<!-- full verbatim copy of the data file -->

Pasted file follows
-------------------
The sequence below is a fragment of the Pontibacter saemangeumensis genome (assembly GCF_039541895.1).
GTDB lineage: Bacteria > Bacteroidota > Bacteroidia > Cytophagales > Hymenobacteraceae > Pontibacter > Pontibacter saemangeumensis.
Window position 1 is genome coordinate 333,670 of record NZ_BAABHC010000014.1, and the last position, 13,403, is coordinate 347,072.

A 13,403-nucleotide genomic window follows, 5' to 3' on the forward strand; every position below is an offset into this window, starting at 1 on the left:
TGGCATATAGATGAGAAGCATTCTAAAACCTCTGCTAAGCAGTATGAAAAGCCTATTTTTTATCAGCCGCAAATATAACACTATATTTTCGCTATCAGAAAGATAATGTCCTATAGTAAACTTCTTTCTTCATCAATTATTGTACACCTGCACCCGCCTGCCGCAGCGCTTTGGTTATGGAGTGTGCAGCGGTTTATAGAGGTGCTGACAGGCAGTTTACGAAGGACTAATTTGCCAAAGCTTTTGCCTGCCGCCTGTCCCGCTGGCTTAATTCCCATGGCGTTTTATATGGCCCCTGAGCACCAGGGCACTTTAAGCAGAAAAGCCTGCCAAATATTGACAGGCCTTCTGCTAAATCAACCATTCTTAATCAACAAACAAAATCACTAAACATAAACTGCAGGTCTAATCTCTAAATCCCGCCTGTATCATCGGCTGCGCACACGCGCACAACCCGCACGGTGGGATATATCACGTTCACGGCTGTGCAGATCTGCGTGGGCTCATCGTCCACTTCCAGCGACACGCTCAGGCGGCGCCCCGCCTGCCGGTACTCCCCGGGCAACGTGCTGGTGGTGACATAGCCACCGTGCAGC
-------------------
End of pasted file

The sequence below is a fragment of the Pontibacter saemangeumensis genome (assembly GCF_039541895.1).
GTDB lineage: Bacteria > Bacteroidota > Bacteroidia > Cytophagales > Hymenobacteraceae > Pontibacter > Pontibacter saemangeumensis.
Window position 1 is genome coordinate 333,670 of record NZ_BAABHC010000014.1, and the last position, 13,403, is coordinate 347,072.

A 13,403-nucleotide genomic window follows, 5' to 3' on the forward strand; every position below is an offset into this window, starting at 1 on the left:
TGGCATATAGATGAGAAGCATTCTAAAACCTCTGCTAAGCAGTATGAAAAGCCTATTTTTTATCAGCCGCAAATATAACACTATATTTTCGCTATCAGAAAGATAATGTCCTATAGTAAACTTCTTTCTTCATCAATTATTGTACACCTGCACCCGCCTGCCGCAGCGCTTTGGTTATGGAGTGTGCAGCGGTTTATAGAGGTGCTGACAGGCAGTTTACGAAGGACTAATTTGCCAAAGCTTTTGCCTGCCGCCTGTCCCGCTGGCTTAATTCCCATGGCGTTTTATATGGCCCCTGAGCACCAGGGCACTTTAAGCAGAAAAGCCTGCCAAATATTGACAGGCCTTCTGCTAAATCAACCATTCTTAATCAACAAACAAAATCACTAAACATAAACTGCAGGTCTAATCTCTAAATCCCGCCTGTATCATCGGCTGCGCACACGCGCACAACCCGCACGGTGGGATATATCACGTTCACGGCTGTGCAGATCTGCGTGGGCTCATCGTCCACTTCCAGCGACACGCTCAGGCGGCGCCCCGCCTGCCGGTACTCCCCGGGCAACGTGCTGGTGGTGACATAGCCACCGTGCAGC